Touchscreen car displays are notorious for being terrible. Either the screen isn’t very responsive to touches or the interface is incredibly clunky. Of course, both Google and Apple are aware of this. Apple is working on iOS in the Car, a feature of iOS 7 that allows cars to tap into the music and navigation on iPhones. Google has also shown interest in bringing its OS to cars, with its announcement last month of the Open Automotive Alliance. Instead of waiting for these projects to come to fruition, Matthaeus Krenn, a designer from San Francisco, decided to make his own prototype car display. And while it’s not perfect, it sure is beautiful.
Krenn rejects the traditional paradigm of selecting buttons to press. Instead, almost all controls are activated using gestures.
To adjust the volume on the car’s stereo, drag two fingers up or down. To change audio input, use three fingers. And to change the temperature, drag four fingers up or down. Most importantly, you can touch the screen anywhere you want. You no longer have to look away from the road to peck at a small button just to change the volume.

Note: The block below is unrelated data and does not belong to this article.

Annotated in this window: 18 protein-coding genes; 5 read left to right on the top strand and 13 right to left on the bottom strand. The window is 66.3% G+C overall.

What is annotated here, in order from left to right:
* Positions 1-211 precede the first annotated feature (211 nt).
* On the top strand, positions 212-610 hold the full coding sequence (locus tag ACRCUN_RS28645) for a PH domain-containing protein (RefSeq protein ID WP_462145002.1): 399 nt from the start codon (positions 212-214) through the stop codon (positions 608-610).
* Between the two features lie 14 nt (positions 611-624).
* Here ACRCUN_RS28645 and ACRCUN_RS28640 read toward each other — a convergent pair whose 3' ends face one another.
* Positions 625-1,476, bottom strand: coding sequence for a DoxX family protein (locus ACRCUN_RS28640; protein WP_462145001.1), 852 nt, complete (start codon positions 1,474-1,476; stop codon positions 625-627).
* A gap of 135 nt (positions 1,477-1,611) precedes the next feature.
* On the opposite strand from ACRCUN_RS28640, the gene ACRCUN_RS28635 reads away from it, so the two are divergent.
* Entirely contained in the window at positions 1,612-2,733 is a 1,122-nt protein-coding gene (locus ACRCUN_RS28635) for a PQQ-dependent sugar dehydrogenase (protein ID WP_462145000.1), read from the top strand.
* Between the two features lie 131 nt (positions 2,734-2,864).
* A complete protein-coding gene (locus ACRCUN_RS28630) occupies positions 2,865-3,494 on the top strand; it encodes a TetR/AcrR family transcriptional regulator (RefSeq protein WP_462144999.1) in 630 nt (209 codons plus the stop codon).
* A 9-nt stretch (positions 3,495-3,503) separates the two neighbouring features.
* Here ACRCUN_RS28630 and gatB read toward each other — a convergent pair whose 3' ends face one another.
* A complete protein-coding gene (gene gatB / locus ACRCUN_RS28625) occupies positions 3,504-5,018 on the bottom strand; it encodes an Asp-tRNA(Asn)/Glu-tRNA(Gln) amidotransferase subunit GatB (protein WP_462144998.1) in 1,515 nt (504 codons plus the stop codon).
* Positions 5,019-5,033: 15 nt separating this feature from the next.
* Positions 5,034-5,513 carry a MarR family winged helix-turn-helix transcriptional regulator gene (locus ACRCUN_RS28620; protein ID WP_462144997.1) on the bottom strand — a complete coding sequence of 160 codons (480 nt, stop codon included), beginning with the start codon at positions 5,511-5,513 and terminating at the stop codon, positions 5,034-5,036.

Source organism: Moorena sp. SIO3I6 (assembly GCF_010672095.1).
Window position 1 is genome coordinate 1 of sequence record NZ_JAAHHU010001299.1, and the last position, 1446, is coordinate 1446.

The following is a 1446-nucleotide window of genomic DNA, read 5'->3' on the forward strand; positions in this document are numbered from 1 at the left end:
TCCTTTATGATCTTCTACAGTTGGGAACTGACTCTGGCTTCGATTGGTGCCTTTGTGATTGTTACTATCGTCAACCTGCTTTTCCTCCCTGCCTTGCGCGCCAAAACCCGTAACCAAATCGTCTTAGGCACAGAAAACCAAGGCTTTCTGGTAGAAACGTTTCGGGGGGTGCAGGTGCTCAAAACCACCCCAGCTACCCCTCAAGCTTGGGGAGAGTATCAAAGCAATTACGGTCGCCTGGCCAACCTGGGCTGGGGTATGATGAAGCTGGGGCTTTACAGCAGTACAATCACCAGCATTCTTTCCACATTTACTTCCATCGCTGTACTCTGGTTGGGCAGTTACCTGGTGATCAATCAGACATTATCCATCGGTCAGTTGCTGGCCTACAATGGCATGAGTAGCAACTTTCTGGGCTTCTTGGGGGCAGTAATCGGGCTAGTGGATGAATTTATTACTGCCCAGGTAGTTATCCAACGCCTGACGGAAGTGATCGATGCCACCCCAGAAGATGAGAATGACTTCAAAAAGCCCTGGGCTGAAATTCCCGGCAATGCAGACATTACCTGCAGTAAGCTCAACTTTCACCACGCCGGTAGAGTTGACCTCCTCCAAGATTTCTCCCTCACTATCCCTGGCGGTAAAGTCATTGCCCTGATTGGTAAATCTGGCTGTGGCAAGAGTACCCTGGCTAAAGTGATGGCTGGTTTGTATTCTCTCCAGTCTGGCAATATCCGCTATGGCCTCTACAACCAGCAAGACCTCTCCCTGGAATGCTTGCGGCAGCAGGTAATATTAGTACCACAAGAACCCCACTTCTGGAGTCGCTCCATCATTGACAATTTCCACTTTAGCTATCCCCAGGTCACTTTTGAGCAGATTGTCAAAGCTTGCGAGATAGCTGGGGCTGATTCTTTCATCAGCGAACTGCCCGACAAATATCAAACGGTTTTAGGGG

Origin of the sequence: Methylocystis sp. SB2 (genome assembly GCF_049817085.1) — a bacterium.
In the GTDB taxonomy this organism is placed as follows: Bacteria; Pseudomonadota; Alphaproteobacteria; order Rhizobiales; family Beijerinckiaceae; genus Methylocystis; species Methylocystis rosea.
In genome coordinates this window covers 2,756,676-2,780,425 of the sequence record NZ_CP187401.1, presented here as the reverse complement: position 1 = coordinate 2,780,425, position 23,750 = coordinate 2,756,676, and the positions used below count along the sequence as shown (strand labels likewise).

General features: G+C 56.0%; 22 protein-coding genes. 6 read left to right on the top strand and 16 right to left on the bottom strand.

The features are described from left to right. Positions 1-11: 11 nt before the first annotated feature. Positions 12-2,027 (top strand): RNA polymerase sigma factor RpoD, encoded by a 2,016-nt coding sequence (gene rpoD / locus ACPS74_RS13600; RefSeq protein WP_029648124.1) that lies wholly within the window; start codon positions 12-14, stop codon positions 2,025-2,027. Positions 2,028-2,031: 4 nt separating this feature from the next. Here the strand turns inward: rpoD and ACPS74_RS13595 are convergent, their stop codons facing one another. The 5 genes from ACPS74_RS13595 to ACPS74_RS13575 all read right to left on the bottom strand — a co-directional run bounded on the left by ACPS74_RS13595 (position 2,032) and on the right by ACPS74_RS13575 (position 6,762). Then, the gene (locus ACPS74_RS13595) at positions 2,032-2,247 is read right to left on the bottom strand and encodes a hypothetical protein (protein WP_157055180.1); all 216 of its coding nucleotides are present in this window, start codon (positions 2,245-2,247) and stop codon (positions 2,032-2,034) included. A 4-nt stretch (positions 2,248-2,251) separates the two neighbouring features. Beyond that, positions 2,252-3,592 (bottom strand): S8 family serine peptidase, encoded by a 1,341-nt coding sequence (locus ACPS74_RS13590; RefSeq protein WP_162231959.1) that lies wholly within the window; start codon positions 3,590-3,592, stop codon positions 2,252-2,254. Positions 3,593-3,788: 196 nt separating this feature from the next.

This adaptive design reminds us of Jeff Han’s incredible demo of multi-touch in early 2007. To allow for more than four controls, users can select four more controls based on how far their fingers are apart.
While promising, all these gestures could result in a painful learning curve for drivers used to buttons. And there would need to be a way for drivers to select more than the eight possible controls. Still, this concept looks great and we hope Apple, Google and car manufacturers take a look.
The concept video is embedded below: